The bear that invaded Georgia isn’t the same bear that we faced during the Cold War. It’s much older and shaggier bear, a bear that Catherine the Great would recognize. This bear doesn’t follow orders from the Kremlin like the Cold War Red Bear. A couple of calls on the Red Phone or over coffee in Georgetown, and nuclear submarines or border guards would respond immediately. Both Kremlin and White House knew that in a few minutes, both could be incinerated under nuclear mushrooms.
What makes this different is the use of irregulars from outside Georgia. In the Cold War, irregulars would have been taken from disaffected elements inside Georgia as was done when the Red Army conquered the Caucasus during the Russian Civil war. This time, a call went out for the Tsar’s favorite irregulars, the Cossacks. This time, even the Chechens were invited as well as the familiar thuggery of Serbian irregulars used in ethnic cleansing in the Balkans.
The open invitation for Cossack participation in the “return” of the Caucasus to Russian hegemony is a significant signal of the Kremlin’s interest in restoring the historic connection between Russian ambition and the Cossack Hosts that served well in the original conquests between the Ukraine and the Caspian region. Under the Romanov’s the Cossacks formed special units for internal security and personal protection of the Tsar.
During the Russian Civil War, the Cossacks fought on both sides, with a majority favoring the White forces. At the end of the war, the Cossacks were persecuted savagely by Stalin in what were called Decossackization, a classic Soviet style genocide of death and deportation. During WW 2, many of the surviving Cossacks joined the Germans in revenge, and others joined the Russians to regain some post war benefits. After the war, thousands of Cossack POW’s were returned to the Soviets in accordance with an Allied-Soviet agreement where they were promptly executed.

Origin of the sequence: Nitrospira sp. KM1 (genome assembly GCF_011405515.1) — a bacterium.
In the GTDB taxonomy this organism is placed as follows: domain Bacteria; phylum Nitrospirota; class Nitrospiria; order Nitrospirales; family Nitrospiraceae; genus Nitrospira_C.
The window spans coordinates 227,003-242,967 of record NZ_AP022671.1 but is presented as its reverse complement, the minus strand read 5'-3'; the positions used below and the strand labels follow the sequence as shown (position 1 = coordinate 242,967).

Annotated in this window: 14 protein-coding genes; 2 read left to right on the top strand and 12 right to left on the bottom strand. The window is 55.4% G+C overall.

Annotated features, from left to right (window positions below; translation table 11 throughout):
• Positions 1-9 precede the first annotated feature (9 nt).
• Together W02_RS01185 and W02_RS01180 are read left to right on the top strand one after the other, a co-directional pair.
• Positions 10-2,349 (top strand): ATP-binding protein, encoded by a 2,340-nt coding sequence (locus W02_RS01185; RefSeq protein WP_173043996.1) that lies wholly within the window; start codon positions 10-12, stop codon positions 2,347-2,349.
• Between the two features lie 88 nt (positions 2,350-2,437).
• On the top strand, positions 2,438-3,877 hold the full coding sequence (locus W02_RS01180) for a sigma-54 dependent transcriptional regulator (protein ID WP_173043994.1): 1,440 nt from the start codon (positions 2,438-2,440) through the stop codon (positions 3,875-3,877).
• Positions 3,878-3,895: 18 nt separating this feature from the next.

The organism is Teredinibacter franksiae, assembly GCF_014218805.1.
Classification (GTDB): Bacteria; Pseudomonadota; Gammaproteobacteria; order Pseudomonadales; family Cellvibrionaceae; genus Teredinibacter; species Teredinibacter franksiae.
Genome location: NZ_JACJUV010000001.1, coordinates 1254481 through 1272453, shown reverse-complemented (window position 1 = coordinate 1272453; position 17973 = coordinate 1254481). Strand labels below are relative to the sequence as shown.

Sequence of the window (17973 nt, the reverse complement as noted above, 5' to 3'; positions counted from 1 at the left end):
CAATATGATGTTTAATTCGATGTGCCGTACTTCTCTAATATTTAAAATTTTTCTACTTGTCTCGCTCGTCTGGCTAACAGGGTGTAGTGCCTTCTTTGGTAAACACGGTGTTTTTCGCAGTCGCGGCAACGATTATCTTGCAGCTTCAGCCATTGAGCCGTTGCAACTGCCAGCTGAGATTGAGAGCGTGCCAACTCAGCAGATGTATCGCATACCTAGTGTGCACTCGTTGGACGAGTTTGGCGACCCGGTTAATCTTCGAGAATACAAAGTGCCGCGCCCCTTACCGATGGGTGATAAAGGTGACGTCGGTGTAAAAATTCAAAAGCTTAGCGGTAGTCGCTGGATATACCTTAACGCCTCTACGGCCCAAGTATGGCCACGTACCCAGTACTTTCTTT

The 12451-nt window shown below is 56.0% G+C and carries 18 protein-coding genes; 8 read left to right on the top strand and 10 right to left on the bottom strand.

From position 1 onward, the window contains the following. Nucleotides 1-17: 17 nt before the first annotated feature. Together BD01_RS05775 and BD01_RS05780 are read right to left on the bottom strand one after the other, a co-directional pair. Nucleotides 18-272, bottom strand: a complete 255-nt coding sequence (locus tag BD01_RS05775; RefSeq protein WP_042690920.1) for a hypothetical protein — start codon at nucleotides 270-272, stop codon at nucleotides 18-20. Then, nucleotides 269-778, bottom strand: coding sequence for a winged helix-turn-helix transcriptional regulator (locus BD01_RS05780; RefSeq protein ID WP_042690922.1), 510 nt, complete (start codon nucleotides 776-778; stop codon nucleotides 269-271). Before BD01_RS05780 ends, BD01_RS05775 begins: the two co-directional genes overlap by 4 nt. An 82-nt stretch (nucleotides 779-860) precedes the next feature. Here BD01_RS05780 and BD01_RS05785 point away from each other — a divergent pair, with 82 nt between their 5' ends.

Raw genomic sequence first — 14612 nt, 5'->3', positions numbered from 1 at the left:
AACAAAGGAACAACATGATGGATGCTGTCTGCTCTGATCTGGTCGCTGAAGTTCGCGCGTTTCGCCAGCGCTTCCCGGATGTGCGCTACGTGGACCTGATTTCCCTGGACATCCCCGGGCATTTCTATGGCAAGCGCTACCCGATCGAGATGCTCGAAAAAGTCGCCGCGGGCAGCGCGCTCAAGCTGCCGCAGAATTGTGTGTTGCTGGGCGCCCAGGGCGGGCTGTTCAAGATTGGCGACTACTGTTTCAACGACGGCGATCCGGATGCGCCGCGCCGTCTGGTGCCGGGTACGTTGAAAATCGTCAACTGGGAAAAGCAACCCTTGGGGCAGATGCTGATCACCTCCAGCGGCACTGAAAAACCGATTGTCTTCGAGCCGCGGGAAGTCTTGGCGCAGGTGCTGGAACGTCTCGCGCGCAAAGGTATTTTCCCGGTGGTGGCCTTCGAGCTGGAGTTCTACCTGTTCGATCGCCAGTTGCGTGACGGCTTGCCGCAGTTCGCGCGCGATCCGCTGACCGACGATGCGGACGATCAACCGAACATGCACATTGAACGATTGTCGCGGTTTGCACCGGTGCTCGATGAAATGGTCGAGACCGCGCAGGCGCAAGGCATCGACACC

The Kremlin’s best interests lie in controlling the delivery of oil from the Caspian Sea basin, Kazakhstan and Azerbaijan, control they lost to enterprising oilmen from the West returning to the birthplace of global oil, and the newly unchained people of those lands who wish to benefit from their own oil. The Kremlin’s objective is to force the delivery of that oil through Russian pipelines. The actual destruction of a key railroad bridge that controls the delivery of oil by rail cuts the Georgians out of the fuel delivery business, at least for now.
But the control of pipelines does not need ethnic cleansing, terror tactics, or direct confrontation with the West. The addition of Balkan, Chechen and Cossack tactics is a terror tactic, and terror tactics often backfire. Britain did not fold in the face of the Blitz, nor did Hanoi fold in the face of massive B-52 strikes, nor did Hitler fold in the face of the Mighty Eighth Air Force, nor of the Red Army at the gates. Pearl Harbor was intended to scare the US to negotiate a peace with Japan, which was done …, in Tokyo Bay.
That Georgia bit off more than it could chew is clear, but whether the bite was induced by desperation, deception or delusion, is of less importance than maintaining an open global market for oil. This time, diplomacy with the Kremlin may not work as well as in the old days, as it appears that the Kremlin doesn’t have the control of the military establishment which has been expanded by the use of independently minded Cossack, Chechen, and other factions in the fractious Caucasus region.
Georgia needs to be rearmed, reinforced, and admitted to NATO posthaste and forthwith. Nothing less than a Western military presence will do, be it NATO and/or US. The Soviet’s Kremlin could be dealt with given harsh alternatives, but this Kremlin doesn’t have the same control and, as a result, is relying on the unreliable, unpredictable, and irrepressible in a strife addicted mountainous region. And mountain people are notorious for contention and conflict. Even ours.